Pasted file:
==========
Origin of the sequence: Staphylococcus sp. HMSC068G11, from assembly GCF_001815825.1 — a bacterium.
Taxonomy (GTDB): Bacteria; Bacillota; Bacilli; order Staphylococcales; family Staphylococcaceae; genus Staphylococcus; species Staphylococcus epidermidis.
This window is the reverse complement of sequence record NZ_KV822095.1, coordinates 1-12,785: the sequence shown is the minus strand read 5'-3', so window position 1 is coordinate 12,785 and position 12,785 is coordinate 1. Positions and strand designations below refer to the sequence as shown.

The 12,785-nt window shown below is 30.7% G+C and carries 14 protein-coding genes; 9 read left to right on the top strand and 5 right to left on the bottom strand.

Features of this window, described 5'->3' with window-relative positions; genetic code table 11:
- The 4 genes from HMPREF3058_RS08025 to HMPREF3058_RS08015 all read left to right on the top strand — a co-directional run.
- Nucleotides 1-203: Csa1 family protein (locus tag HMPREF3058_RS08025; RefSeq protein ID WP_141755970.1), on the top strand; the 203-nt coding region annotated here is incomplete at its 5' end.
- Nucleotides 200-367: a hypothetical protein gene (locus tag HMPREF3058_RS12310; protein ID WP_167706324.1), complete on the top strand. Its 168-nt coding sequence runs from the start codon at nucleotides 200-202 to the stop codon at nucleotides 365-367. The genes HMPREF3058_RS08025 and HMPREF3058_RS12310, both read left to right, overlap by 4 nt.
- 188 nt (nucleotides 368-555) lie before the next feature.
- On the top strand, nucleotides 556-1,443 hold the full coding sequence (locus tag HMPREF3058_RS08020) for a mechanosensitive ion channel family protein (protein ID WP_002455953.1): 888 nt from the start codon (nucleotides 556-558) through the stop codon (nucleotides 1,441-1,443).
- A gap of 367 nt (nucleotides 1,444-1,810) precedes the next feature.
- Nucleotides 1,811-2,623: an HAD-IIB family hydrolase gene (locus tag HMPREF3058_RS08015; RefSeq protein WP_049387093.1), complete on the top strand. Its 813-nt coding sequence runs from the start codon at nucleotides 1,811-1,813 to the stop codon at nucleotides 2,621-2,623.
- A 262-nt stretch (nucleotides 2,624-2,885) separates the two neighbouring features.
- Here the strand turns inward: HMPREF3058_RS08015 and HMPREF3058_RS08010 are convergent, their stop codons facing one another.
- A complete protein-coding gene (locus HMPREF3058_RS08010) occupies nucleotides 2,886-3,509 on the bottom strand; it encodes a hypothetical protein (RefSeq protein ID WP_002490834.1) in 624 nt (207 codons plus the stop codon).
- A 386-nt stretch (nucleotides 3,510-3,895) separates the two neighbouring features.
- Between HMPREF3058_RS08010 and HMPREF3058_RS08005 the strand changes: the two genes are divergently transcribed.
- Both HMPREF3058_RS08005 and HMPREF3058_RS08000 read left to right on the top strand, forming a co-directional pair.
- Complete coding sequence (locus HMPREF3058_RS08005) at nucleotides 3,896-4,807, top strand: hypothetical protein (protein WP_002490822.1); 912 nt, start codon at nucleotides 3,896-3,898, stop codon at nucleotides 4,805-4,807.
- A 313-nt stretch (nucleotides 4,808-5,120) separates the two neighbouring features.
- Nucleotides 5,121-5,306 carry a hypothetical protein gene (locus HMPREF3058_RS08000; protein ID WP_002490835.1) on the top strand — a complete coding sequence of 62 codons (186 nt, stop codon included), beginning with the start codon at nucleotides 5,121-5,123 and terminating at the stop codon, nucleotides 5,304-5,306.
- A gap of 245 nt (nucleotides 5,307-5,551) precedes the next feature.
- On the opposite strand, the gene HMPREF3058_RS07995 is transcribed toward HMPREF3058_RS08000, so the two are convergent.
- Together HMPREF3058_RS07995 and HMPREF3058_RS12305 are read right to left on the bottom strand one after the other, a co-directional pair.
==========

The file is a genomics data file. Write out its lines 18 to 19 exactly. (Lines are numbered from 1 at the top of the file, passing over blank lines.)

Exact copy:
- Both HMPREF3058_RS08005 and HMPREF3058_RS08000 read left to right on the top strand, forming a co-directional pair.
- Complete coding sequence (locus HMPREF3058_RS08005) at nucleotides 3,896-4,807, top strand: hypothetical protein (protein WP_002490822.1); 912 nt, start codon at nucleotides 3,896-3,898, stop codon at nucleotides 4,805-4,807.